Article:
postage stamp sold for more than its face value, with a portion of the difference between face value and sale price donated to a specified charitable activity. The first semi-postal (Breast Cancer Awareness) appeared in 1998. Scott numbers begin with B.
A stamp sold at a price greater than postal value, with the additional charge dedicated for a special purpose. Usually recognized by the presence of two (often different) values, separated by a "+'' sign, on a single stamp.
Stamps with an additional charge to raise money for charity. Cat. Designation: "B"
Stamps have been used to collect funds for charities by selling a particular stamp with a fee in excess of the basic postal value which is diverted to the charity. This method has been used frequently in Europe and only recently in the United States. The first United States semi-postal was the Breast Cancer stamp of 1998.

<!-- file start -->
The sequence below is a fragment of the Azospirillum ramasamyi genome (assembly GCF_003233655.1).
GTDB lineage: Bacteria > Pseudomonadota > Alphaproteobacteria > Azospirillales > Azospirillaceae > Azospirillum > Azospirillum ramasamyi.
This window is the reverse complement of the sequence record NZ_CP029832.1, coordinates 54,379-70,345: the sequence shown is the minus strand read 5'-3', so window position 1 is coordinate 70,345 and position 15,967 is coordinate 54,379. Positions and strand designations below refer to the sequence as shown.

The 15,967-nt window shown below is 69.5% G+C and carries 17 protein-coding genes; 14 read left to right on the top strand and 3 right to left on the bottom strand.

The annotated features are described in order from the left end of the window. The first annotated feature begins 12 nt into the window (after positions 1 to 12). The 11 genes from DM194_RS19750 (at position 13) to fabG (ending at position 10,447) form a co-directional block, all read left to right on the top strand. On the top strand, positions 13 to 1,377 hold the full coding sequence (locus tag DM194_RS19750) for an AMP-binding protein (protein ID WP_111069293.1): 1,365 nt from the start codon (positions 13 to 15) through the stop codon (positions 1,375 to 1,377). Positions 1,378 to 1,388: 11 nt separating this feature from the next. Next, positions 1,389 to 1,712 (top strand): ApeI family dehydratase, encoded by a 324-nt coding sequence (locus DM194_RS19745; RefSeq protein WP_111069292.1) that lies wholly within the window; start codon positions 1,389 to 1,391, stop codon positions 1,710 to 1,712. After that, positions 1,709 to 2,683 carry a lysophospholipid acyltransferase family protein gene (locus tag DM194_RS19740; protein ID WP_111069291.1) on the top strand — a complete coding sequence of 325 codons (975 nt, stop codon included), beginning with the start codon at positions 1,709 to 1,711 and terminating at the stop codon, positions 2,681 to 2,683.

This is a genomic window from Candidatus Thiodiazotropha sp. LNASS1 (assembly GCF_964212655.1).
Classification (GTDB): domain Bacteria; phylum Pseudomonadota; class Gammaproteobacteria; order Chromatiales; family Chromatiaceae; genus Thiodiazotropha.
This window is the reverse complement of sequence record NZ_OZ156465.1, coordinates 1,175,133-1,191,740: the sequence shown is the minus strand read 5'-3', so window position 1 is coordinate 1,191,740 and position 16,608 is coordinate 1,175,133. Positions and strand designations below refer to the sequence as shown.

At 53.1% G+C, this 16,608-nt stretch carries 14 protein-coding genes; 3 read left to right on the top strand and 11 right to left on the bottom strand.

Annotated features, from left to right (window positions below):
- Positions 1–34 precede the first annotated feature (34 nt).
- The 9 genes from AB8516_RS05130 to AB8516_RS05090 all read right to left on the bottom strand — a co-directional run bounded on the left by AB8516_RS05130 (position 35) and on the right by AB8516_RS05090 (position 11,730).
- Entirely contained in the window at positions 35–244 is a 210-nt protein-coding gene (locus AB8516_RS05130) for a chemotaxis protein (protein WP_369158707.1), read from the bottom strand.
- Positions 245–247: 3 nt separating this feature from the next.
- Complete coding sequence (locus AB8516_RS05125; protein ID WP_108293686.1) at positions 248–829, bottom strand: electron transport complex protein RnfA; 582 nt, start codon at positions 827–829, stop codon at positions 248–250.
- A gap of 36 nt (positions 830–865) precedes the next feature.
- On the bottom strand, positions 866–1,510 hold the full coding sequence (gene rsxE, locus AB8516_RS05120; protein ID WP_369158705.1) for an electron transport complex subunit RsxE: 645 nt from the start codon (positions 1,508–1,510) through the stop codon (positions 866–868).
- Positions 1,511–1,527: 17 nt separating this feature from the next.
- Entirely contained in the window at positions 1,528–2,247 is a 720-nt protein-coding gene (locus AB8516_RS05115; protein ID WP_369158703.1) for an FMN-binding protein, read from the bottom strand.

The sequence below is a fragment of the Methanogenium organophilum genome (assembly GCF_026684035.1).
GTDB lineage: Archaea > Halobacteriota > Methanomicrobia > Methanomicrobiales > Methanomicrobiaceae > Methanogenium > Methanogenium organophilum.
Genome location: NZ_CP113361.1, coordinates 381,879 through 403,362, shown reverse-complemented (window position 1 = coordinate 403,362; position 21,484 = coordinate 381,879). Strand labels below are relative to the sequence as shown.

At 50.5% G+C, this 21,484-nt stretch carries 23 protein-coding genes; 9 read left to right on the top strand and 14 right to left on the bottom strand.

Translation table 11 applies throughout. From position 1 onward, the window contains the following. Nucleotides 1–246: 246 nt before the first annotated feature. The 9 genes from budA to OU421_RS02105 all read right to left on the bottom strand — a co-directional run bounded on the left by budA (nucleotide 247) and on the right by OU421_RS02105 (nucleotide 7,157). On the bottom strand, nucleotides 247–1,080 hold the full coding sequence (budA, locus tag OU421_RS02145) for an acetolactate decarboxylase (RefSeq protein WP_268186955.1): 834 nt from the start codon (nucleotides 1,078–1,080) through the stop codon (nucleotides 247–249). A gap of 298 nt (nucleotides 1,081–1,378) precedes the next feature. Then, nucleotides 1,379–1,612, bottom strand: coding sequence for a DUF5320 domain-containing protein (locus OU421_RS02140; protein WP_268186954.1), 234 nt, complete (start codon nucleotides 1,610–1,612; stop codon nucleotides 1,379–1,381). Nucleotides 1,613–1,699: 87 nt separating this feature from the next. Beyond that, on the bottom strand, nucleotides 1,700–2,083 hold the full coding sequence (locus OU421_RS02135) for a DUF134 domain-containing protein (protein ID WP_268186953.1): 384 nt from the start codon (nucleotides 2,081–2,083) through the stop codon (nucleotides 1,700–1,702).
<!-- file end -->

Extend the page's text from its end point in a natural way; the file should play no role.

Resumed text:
A semi-postal stamp or semipostal stamp is a postage stamp issued to raise money for some purpose (such as a charitable cause) and thus sold over and above the cost of postage. Typically the stamp shows two denominations separated by a plus sign, but in many cases the only denomination shown is for the postage rate, and the postal customer simply pays the higher price when purchasing the stamps.